- This is a single-GPU card that is SLI-capable (NVIDIA's equivalent to Crossfire), should Apple choose to utilize that technology. This card does not offer DisplayPort by default so this is something likely to be requested by Apple for the Mac version.
Let's hope NVIDIA improve their Mac drivers to offer better Core Image performance.Quadro FX 5800
- This card supports DisplayPort technologies as well as the brand-new OpenGL 3.0 specification (which the other cards do not). It's very fast but also very expensive. It is not necessarily guaranteed to make a significant difference to Pro App usage because, while it has a lot of raw power, it does not have some of the optimizations that the other cards have (e.g. H.264 hardware acceleration), and I don't know how well-optimized for Core Image they are. In addition, raw power is worthless if it is bottlenecked by other components in your system.
With the launch of Snow Leopard, Apple will be trying to sell us multiple graphics cards in our machines. I would personally wait until I have read reviews before deciding on purchasing multiple cards for Pro App usage. Also, I would have to wait until Final Cut Studio 3 came out anyway because multiple cards with FCS 2 cause problems.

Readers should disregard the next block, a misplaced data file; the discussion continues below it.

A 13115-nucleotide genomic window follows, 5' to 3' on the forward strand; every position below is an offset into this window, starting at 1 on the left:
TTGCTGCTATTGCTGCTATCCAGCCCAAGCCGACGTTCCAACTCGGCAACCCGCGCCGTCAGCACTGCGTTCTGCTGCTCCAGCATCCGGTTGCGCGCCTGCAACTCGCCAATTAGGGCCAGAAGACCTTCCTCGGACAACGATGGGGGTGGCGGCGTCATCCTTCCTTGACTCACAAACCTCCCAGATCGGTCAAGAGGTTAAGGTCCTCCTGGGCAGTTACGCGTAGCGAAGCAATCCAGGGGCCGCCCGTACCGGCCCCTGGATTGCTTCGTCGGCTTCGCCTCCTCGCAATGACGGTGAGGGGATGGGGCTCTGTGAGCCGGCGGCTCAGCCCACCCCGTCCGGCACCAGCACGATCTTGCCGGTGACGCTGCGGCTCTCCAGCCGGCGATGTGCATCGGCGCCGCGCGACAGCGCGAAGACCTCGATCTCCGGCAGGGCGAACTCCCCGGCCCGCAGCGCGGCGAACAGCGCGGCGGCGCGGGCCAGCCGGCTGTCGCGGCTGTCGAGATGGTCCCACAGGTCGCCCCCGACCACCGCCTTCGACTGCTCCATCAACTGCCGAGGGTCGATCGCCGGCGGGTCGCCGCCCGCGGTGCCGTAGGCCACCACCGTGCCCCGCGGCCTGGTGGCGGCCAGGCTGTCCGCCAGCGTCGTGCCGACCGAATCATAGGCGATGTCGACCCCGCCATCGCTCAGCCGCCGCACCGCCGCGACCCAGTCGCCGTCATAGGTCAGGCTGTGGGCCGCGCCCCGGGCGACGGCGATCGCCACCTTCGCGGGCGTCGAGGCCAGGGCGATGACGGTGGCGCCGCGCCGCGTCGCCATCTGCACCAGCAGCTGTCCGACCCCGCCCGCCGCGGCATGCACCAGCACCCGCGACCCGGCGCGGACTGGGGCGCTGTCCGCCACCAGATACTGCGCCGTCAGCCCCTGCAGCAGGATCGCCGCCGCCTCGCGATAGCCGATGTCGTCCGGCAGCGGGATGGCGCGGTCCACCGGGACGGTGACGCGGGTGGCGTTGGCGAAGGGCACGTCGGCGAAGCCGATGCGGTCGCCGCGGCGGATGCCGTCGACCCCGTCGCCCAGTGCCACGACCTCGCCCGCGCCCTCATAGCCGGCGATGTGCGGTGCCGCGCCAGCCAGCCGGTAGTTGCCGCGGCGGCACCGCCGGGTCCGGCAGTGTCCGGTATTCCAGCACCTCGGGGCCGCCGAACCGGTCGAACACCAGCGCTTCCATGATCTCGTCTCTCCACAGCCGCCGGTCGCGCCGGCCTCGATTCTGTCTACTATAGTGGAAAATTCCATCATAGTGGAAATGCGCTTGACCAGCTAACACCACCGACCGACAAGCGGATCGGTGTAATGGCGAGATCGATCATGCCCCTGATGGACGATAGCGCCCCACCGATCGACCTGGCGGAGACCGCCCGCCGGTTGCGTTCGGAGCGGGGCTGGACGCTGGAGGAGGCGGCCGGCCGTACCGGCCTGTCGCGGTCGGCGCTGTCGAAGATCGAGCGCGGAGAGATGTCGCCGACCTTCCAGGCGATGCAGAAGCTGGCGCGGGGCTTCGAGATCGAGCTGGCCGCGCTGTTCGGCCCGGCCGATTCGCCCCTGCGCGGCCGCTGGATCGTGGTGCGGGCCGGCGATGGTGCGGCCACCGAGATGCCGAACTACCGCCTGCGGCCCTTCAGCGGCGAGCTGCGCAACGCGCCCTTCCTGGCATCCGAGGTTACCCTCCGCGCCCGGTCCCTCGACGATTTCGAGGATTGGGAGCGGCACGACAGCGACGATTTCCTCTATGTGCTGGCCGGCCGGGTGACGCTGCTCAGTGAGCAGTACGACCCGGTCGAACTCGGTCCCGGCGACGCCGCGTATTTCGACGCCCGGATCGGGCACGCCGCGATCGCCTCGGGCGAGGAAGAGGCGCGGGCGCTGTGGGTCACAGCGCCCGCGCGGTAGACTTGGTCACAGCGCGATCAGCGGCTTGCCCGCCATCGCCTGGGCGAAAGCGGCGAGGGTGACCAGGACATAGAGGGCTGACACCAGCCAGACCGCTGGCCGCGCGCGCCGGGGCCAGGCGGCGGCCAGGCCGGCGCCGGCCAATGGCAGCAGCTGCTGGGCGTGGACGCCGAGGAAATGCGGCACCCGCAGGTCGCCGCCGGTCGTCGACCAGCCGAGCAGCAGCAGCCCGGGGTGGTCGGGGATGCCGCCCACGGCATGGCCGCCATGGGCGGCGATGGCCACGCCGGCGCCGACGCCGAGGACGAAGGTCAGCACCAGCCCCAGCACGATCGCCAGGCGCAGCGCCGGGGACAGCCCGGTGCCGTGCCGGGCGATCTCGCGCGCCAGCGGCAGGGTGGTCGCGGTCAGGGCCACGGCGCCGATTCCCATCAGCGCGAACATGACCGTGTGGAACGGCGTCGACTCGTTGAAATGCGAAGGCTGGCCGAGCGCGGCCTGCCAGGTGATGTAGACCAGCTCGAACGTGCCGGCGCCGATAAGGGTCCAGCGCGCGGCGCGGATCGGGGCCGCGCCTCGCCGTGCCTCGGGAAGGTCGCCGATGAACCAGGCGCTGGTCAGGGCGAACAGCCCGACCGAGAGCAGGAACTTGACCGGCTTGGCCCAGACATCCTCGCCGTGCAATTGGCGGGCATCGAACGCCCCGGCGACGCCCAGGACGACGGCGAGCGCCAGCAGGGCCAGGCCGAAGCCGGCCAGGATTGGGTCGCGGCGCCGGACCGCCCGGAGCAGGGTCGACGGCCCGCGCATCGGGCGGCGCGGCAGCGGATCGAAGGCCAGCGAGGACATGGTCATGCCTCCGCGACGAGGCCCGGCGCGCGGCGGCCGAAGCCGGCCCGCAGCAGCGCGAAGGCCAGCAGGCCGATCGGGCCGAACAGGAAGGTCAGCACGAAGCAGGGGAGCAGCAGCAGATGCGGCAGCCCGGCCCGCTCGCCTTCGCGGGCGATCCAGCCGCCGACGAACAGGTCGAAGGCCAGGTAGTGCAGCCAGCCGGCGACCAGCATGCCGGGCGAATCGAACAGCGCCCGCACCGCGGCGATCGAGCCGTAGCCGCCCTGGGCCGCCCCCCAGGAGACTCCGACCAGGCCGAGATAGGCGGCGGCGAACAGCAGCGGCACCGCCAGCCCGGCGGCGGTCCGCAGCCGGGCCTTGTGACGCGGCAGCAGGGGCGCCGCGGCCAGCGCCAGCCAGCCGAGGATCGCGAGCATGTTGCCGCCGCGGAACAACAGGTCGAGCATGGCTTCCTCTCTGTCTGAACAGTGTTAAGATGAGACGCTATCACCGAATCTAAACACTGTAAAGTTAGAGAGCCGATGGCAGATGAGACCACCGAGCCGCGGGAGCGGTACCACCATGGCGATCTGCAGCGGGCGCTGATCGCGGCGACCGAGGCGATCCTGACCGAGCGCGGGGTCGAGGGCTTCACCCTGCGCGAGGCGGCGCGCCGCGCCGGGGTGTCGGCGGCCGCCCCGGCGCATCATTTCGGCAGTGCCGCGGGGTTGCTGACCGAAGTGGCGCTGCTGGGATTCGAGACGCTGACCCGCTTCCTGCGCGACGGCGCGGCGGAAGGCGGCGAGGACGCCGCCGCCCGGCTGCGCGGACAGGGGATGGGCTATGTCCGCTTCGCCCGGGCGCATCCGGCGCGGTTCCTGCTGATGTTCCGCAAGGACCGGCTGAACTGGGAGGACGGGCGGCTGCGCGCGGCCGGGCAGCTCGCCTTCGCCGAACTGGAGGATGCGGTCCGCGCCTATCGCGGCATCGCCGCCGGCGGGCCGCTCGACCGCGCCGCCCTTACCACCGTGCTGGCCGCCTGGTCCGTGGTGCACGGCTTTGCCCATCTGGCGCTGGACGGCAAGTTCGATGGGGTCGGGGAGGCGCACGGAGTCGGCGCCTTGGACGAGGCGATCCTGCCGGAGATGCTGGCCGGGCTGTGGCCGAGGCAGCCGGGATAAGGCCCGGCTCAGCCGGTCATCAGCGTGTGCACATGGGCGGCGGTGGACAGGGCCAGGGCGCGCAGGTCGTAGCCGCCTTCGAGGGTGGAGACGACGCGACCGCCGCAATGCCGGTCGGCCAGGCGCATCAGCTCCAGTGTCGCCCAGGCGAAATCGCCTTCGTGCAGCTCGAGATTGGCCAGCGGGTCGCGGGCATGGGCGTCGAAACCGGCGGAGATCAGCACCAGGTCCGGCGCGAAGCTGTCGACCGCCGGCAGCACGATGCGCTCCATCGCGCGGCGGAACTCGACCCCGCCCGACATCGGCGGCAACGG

Things you shouldn't hold your breath for
* eSATA - Apple has completely ignored this particular technology in the past - this time around will most likely be no different.
* FireWire S3200 / USB 3.0 - It's early days and I'm not aware of any devices currently supporting the new standards.
It's pure speculation but if my predictions come true, there will be a hell of a lot of new tech in the Mac Pros. Which is great because they'll be leaving a lot of legacy technologies behind - but on the other hand, new things carry a certain degree of risk.
The first-gen Mac Pros needed a couple of firmware updates to fix minor issues, and I have my own rule that says I refuse to use an operating system for professional work until at least 10.x.4. This rule will be particularly crucial for Snow Leopard which now has a 64-bit kernel, meaning every system component will need new drivers. This is fine for the hardware that ships with your machine but what about third-party capture cards, graphics tablets etc? I don't think it's going to be a huge problem but it's worth thinking about in advance.
Either way, 2009 looks pretty good for video professionals.